Sunday, February 26, 2017

Last week I posted an article on this blog about Teri Ackerson titled "A Nurse and a Stroke Survivor". Since then I have received an email from the American Stroke Association containing this video of Teri speaking about her experience. As you know, before her stroke she was a Stroke Coordinator at her local hospital. Because she acted FAST and was treated with the tPA clot busting drug she has very few deficits that can be caused by a stroke. In addition to being on the AHA’s Kansas City board of directors, Teri is also a member of the National Board of Directors of our newly formed United Stroke Alliance organization. Our Retreat & Refresh Stroke Camp, which is the parent of this blog, is now a division our new organization along with Strike Out Stroke and our 5th grade education program.

If you will click on this link: Teri Ackerson Video you will be presented with her video.


Sunday, February 19, 2017

A Nurse and a Stroke Survivor

Teri Ackerson is a stroke survivor. Before her stroke she was a Stroke Coordinator at her local hospital. In addition to being on the AHA’s Kansas City board of directors, Teri is also a member of the National Board of Directors of our United Stroke Alliance organization. Because she acted FAST and was treated with the tPA clot busting drug she has very few deficits that are caused by a stroke.-------------------------------------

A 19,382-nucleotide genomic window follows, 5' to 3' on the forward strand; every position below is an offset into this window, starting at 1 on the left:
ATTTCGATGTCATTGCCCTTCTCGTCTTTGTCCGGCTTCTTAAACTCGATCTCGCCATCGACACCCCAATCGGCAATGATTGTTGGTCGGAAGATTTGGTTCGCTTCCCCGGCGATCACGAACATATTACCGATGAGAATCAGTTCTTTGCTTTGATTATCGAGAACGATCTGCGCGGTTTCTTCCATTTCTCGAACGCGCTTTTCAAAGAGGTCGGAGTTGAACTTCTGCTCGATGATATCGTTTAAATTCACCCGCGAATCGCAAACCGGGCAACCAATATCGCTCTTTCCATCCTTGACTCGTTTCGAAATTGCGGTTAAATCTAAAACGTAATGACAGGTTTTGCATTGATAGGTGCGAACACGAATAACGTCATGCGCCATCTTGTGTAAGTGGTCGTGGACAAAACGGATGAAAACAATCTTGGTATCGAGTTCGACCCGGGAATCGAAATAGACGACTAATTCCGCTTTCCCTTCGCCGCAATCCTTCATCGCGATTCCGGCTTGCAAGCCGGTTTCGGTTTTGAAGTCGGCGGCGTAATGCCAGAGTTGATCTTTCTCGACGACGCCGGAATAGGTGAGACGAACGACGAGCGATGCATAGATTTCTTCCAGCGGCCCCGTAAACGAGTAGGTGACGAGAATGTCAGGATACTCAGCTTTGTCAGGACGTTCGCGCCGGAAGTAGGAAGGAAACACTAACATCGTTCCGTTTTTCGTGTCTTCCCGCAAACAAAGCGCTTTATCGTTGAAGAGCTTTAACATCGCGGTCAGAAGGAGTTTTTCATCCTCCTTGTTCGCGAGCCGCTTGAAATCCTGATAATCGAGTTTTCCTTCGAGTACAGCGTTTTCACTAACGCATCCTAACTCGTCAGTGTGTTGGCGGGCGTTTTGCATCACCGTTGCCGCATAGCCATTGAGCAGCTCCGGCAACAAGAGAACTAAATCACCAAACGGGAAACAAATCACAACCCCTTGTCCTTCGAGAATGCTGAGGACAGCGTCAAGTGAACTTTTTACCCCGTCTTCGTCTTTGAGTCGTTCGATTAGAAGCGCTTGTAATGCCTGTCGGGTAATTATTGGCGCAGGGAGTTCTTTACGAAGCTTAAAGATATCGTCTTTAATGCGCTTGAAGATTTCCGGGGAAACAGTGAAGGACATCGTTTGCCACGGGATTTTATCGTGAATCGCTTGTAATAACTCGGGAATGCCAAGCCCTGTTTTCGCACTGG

Teri Ackerson vividly recalls the 1 a.m. call from a friend who was urgently trying to figure out whether someone was having a stroke.

As a nurse who has herself survived a stroke and now works to make sure people get proper stroke treatment, people who know Ackerson trust her expertise. And, thankfully, Ackerson was able to help early that morning by advising emergency treatment.

“You helped me save a life tonight; if it weren’t for you, I wouldn’t have known,” she recalls her friend saying.

Ackerson was recently honored with the American Heart Association’s Healthcare Volunteer of the Year award in Dallas. She’s passionate about stroke education, and is making a difference locally, nationally and even internationally advocating to help stroke patients get the best care.

Ackerson has worked with patients in Kansas City, Missouri, since 2009. But her dedication took on a new intensity after her own stroke three years ago.